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Recount switches result of Happy Valley measure; Gladstone mayoral race won by razor-thin margin -

Finally and officially, after a recount on Tuesday, Happy Valley’s public-safety levy to increase police services has lost by one only vote.

Happy Valley’s City Council, surprised by the result given the levy’s passage by wide margins the previous three elections, decided Dec. 2 to put the levy on the ballot again in May. Its message to citizens this time is essentially: “If you don’t pass it this time, we could become a lawless community.” This type of message is necessary because many citizens thought they were voting down the increase, when in fact the entire police budget is riding on the levy.

Mayor Lori DeRemer said City Council is extremely concerned and disappointed about the levy’s failure.

“The impact to the community will be severe. If the levy is not passed in May, the result will be no police department,” DeRemer said.

City Council will continue talks to formulate a plan for moving forward from this result, which will include: polling, research, police-service reductions and educating the community for the May 2015 election.

“We will begin by listening to the voters, to better understand what they believed they were voting for — or against — in Measure #3-462. Based on their feedback, we will develop a new measure to be placed on the May 2015 ballot which reflects their goals for the city and its long-standing commitment to providing high-quality public safety services,” DeRemer said.

Leading by one vote the week before, Happy Valley’s levy was recounted by hand this week, resulting in one fewer “yes” votes than “no” votes, which changed the outcome of the ballot measure.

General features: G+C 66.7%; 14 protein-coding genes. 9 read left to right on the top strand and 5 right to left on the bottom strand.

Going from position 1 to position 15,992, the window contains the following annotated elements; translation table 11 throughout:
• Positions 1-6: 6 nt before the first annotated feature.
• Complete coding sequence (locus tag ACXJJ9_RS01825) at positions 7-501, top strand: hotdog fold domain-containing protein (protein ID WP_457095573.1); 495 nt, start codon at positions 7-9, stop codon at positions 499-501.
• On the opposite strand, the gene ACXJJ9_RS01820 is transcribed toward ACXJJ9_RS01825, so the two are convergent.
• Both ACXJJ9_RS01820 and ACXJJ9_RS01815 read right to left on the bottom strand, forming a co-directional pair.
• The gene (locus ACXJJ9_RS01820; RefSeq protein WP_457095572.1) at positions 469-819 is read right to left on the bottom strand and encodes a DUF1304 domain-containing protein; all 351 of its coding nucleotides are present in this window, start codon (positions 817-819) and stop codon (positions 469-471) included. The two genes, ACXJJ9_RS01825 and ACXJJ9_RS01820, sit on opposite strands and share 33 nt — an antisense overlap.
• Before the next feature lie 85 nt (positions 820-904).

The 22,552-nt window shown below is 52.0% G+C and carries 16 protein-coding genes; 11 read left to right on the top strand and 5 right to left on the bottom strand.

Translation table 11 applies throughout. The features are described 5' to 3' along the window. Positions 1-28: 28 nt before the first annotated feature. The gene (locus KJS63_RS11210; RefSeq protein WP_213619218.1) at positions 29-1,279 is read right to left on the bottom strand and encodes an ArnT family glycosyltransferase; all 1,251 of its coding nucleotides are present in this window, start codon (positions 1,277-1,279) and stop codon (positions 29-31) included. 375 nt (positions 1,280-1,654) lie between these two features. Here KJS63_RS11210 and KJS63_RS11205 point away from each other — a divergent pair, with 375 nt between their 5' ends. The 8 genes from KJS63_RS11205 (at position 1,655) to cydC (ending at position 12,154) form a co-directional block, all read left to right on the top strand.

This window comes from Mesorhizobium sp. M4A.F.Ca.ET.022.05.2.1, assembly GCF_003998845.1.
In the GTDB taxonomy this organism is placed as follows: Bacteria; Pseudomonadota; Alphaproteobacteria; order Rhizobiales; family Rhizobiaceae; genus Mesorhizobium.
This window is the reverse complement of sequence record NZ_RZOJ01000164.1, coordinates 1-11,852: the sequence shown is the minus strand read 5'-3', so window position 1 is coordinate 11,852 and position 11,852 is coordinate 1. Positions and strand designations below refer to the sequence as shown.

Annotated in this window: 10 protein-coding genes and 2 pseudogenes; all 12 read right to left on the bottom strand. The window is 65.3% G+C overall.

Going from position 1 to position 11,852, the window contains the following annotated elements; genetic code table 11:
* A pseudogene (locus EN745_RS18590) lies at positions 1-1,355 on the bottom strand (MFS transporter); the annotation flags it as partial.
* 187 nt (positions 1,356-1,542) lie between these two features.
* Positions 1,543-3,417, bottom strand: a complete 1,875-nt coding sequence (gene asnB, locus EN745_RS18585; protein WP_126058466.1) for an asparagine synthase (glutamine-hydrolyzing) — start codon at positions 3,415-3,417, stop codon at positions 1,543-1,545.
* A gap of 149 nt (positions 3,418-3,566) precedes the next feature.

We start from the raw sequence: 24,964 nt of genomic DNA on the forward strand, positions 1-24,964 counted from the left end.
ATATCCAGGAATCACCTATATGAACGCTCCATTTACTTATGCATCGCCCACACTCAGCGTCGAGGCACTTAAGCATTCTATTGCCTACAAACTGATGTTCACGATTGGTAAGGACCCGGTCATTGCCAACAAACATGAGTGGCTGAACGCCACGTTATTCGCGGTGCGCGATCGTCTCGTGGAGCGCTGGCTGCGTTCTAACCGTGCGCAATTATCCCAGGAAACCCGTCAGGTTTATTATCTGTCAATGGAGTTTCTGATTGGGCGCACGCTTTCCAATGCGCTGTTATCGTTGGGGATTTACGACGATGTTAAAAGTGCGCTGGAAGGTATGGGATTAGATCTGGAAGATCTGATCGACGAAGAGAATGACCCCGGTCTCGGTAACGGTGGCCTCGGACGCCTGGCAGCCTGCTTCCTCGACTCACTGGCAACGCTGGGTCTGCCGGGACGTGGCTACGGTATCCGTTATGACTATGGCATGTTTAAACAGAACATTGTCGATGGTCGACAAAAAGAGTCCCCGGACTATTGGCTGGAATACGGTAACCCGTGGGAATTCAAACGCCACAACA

At one point in the month-long Nov. 4 ballot counting process, the measure was tied. Additional ballots were counted as political action-committee members tried to get people to sign their ballots in cases where voters had forgotten to validate their ballot with a signature.

County Clerk Sherry Hall’s original certified count Nov. 24 showed one more “yes” than “no” votes, with 2,899 in favor, and 2,898 votes against. Officials said the recount flipped these numbers on Tuesday, Dec. 2, because two ballots were in dispute.

City Manager Jason Tuck said the first ballot initially showed as an undervote (someone who skipped voting on the measure), but the hand count found a light mark on the “no” box, which took it to a tie.

The next ballot in question was initially tallied as a “yes” vote, because it had a light mark there, but the hand count found the mark to be inconsistent with the rest of the marks on the ballot, making that ballot an undervote and effectively reversing the result of the election.

Happy Valley officials have been hoping that voters will increase the city’s $1.38 per $1,000 of assessed value for enhanced Clackamas County Sheriff’s Office services in the city by 27 cents to $1.65 per $1,000 of property value.

Tuck said Happy Valley could cut costs so that the city does not run out of funding for enhanced police services. If no changes are made, money at the current service levels will be spent by November of 2015.

Tuck is recommending that the city conduct polls to determine whether people voted against the measure because the increase was deemed too steep, or because they did not understand why such an increase was necessary, which would suggest the need for more education.

Happy Valley’s permanent tax rate is only 67 cents per $1,000, and state Measures 5 and 50 prevent cities from increasing their permanent rates, so cities often have to resort to levies if they want to fund additional services.

No recount in Gladstone

One vote also made a difference in Gladstone during the Nov. 4 election. Only one more vote was needed for Gladstone Mayor Wade Byers to force an automatic recount in his failed race for re-election, and no one demanded a recount.

Byers lost by six votes to Dominick Jacobellis, a former police lieutenant with no prior governmental experience. Jacobellis was at the City Council meeting last week expressing his concern about combining a library with a new City Hall/police station, saying that the city would have trouble finding an appropriate spot for the proposed mega-structure.

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